Q&As

Can someone trim their neighbour’s hedge without permission which is encroaching their garden?

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Produced in partnership with Brie Stevens-Hoare QC of Hardwicke Chambers
Published on LexisPSL on 25/07/2016

The following Property Disputes Q&A produced in partnership with Brie Stevens-Hoare QC of Hardwicke Chambers provides comprehensive and up to date legal information covering:

  • Can someone trim their neighbour’s hedge without permission which is encroaching their garden?

Can someone trim their neighbour’s hedge without permission which is encroaching their garden?

The simple answer to this question is yes, there is a right to lop or cut back hedges or trees that belong to a neighbour and overhang your land. The right to lop is an ancient right to abate a nuisance or a trespass. Most of the authorities go back to the 19th century for instance Earl of Lonsdale v Nelson (1823) 2 B&C 302 (not available on Lexis®Library) and Lemmon v Webb [1895] AC 1. In modern times the right was confirmed in Dayani v Bromley LBC [2001] BLR 503 (not available on Lexis®Library).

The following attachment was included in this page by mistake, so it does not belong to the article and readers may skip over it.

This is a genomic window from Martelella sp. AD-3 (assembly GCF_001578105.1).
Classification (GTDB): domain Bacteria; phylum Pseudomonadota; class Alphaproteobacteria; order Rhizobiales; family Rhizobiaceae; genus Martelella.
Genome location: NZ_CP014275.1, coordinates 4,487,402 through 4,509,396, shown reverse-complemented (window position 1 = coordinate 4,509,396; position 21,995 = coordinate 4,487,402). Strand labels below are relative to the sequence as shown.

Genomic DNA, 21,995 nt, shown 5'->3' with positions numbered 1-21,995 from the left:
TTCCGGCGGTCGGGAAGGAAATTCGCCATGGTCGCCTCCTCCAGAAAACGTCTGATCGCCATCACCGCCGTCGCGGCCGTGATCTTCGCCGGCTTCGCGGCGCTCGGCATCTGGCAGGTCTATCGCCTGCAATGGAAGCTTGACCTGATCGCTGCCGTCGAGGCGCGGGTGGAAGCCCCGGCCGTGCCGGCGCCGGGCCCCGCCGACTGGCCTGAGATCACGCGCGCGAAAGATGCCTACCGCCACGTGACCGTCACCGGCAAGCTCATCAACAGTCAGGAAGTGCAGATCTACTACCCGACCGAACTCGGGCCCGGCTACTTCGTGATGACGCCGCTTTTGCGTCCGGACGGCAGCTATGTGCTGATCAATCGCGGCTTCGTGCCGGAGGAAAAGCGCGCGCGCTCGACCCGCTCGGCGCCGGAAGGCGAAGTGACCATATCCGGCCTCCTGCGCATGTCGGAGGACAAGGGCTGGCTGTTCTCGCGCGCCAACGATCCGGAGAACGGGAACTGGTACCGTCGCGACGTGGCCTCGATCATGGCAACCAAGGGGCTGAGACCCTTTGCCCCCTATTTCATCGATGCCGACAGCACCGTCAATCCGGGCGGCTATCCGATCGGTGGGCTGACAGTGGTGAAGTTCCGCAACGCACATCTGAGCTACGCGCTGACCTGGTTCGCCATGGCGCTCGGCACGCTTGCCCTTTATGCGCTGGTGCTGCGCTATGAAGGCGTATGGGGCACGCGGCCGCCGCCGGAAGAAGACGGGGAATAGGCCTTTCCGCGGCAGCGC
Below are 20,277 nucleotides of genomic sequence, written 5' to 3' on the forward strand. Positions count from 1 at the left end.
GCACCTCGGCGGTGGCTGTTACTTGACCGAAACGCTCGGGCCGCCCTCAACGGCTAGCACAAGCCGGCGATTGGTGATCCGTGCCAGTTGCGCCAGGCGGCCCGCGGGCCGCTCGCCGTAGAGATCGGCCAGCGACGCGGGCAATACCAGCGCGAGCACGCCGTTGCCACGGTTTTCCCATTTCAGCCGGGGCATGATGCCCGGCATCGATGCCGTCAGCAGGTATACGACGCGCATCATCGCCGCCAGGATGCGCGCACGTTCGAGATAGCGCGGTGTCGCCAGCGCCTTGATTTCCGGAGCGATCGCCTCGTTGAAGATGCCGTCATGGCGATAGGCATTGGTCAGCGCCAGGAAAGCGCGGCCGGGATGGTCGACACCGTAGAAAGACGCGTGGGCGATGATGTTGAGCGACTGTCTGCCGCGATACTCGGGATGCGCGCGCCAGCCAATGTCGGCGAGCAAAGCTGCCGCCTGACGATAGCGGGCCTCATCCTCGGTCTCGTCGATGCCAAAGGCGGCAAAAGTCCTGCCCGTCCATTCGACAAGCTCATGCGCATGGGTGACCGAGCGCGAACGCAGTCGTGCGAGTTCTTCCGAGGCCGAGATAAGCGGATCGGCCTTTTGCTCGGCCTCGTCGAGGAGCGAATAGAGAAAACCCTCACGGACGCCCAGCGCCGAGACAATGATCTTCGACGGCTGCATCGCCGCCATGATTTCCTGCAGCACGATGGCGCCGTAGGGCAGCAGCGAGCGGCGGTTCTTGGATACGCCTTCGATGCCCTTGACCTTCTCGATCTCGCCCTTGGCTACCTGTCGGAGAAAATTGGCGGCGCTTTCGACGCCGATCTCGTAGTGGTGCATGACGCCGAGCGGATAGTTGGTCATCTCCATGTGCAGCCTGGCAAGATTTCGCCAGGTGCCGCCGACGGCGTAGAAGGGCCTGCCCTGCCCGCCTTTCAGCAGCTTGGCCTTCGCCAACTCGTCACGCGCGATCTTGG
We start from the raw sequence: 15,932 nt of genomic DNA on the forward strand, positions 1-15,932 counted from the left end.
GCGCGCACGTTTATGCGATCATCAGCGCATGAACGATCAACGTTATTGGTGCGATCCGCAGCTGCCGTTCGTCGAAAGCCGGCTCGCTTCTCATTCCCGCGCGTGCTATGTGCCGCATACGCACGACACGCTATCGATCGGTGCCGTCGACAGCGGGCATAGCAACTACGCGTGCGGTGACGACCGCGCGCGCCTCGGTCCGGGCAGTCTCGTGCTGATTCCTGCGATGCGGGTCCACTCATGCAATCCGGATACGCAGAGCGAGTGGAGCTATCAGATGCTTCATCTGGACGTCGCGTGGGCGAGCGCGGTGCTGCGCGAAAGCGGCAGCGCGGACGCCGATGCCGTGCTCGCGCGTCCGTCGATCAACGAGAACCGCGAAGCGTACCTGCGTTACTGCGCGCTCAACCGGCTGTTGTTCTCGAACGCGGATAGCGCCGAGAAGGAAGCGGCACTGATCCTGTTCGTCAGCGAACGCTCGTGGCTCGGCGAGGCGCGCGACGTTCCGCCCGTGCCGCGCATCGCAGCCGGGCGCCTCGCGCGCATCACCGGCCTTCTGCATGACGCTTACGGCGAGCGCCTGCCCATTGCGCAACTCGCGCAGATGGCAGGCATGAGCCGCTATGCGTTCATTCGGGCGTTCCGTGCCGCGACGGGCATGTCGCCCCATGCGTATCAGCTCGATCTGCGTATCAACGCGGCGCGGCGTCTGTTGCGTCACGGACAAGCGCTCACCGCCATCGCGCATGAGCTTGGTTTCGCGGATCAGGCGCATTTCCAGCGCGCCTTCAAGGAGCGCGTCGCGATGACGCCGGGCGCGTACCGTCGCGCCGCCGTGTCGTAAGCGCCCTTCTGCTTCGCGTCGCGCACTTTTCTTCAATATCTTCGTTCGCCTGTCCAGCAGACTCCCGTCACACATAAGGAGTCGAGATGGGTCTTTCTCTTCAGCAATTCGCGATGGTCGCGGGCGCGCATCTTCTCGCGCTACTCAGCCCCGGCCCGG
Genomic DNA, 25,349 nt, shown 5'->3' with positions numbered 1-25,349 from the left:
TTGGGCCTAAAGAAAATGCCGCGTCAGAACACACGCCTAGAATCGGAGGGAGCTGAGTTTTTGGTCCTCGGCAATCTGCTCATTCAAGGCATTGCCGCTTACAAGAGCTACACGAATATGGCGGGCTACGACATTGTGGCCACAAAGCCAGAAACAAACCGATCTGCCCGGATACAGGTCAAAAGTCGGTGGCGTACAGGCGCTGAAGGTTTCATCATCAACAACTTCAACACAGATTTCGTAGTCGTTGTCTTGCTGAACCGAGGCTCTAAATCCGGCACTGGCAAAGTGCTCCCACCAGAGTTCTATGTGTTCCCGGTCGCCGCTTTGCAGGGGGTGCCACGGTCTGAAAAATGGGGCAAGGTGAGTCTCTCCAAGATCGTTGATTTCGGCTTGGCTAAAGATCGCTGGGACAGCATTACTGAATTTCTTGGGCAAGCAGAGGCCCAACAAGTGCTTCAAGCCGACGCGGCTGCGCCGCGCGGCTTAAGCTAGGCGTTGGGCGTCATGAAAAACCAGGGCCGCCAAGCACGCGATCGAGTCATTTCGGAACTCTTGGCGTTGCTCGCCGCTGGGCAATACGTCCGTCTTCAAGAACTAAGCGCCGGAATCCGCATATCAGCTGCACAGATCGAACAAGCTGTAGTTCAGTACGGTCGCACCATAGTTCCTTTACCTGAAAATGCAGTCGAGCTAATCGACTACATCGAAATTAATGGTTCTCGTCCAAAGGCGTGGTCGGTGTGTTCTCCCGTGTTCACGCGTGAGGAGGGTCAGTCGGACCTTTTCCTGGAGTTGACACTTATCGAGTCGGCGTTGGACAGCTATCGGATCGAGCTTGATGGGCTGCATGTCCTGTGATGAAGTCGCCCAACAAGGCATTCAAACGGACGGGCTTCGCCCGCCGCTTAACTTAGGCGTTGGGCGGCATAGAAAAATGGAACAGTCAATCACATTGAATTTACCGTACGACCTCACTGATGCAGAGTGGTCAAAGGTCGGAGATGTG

However, as is always the case things are never that simple. There are a number of possible pitfalls. Care must be taken to ensure the right has arisen and is being properly exercised. See Practice Note: Neighbour disputes—noise and nuisance.

The right depends on the lopping that is undertaken being necessary to abate a trespass or nuisance. The question that immediately arises is therefore whether there is in fact a trespass and/or nuisance. Roots as well as growth above ground may sometimes give rise to a trespass or nuisance and if they do they can also be the subject of a right to lop. See Practice Note: What is nuisance?

Being a self-help remedy to abate an existing wrong, the

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